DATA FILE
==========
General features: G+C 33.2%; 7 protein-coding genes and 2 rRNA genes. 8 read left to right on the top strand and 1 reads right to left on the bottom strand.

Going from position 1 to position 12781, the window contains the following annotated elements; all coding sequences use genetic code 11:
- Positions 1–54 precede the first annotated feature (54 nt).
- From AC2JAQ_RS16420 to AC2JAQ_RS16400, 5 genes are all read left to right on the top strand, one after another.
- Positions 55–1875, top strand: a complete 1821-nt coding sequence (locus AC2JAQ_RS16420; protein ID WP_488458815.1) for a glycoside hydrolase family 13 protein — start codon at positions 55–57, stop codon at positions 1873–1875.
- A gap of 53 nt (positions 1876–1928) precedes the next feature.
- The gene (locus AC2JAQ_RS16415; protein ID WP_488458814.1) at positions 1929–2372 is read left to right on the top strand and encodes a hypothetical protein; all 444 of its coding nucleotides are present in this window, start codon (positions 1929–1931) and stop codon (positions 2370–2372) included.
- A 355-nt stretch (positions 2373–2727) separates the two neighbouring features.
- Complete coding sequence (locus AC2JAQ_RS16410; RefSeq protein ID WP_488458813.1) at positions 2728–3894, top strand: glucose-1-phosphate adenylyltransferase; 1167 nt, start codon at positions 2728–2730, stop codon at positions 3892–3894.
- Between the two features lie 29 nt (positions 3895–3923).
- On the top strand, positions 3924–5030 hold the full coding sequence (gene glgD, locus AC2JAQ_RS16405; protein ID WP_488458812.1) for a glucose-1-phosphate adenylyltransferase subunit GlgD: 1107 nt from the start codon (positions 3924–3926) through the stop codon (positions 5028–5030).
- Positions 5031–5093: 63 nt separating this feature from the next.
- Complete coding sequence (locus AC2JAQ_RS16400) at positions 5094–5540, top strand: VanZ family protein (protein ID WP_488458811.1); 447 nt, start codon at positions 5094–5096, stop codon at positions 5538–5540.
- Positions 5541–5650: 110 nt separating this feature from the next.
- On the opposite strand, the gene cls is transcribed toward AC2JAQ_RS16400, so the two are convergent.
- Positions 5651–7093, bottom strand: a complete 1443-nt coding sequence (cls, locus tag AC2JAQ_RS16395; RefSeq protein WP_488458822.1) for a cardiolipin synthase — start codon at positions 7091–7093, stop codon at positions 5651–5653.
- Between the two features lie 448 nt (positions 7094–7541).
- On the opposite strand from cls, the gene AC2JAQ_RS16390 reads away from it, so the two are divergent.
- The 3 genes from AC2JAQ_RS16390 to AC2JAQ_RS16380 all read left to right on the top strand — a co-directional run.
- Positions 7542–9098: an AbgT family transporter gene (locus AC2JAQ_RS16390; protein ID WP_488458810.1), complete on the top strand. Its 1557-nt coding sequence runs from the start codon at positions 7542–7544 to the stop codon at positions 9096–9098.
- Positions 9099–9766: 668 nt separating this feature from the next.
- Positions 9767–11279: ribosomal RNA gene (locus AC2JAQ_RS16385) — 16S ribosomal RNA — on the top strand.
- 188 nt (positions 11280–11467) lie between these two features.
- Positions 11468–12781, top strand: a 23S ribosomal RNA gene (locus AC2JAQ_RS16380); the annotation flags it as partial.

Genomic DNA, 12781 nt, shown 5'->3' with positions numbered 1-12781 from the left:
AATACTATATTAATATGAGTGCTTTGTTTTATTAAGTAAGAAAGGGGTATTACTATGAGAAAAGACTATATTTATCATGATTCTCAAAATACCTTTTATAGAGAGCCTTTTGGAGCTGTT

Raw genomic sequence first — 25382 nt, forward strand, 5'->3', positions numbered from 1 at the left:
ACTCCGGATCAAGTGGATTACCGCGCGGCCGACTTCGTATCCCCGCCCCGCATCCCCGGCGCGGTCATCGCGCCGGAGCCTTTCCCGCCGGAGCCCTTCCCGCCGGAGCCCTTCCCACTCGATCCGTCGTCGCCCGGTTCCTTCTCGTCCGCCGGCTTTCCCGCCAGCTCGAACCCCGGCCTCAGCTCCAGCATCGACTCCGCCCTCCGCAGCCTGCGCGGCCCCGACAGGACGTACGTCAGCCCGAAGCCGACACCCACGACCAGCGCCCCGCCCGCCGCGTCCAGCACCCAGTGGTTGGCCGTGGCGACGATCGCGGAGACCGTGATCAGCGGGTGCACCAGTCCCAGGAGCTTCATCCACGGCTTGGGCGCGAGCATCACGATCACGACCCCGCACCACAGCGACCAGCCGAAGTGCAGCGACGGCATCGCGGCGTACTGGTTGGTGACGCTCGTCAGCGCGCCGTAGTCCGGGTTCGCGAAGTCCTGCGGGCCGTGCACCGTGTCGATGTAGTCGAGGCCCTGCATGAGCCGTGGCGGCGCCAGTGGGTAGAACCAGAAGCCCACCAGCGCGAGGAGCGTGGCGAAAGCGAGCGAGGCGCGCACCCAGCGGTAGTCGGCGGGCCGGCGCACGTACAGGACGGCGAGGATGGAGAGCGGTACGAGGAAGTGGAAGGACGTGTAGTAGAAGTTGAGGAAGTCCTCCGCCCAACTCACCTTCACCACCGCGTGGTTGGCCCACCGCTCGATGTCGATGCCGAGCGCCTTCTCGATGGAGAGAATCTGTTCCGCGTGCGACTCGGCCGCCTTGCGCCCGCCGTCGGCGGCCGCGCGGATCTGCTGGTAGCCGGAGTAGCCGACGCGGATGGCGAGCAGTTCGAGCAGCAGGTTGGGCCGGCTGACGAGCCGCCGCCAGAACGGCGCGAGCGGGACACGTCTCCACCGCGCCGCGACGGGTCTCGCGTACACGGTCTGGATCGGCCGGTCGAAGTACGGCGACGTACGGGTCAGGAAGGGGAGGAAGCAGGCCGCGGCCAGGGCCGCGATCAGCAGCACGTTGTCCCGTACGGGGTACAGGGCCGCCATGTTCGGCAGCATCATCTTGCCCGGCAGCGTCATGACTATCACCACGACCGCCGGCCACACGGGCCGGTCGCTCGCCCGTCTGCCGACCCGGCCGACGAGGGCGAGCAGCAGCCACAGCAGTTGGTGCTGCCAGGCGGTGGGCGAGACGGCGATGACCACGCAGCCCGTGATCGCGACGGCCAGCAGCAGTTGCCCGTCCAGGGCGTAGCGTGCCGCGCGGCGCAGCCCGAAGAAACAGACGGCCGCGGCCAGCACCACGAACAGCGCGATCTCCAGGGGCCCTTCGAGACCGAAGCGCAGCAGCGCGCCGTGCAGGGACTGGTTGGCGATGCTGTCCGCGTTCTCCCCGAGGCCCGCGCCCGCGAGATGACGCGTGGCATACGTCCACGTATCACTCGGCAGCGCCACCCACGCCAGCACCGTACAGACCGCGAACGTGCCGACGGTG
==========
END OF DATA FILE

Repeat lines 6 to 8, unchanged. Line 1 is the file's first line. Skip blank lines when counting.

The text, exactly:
- A gap of 53 nt (positions 1876–1928) precedes the next feature.
- The gene (locus AC2JAQ_RS16415; protein ID WP_488458814.1) at positions 1929–2372 is read left to right on the top strand and encodes a hypothetical protein; all 444 of its coding nucleotides are present in this window, start codon (positions 1929–1931) and stop codon (positions 2370–2372) included.
- A 355-nt stretch (positions 2373–2727) separates the two neighbouring features.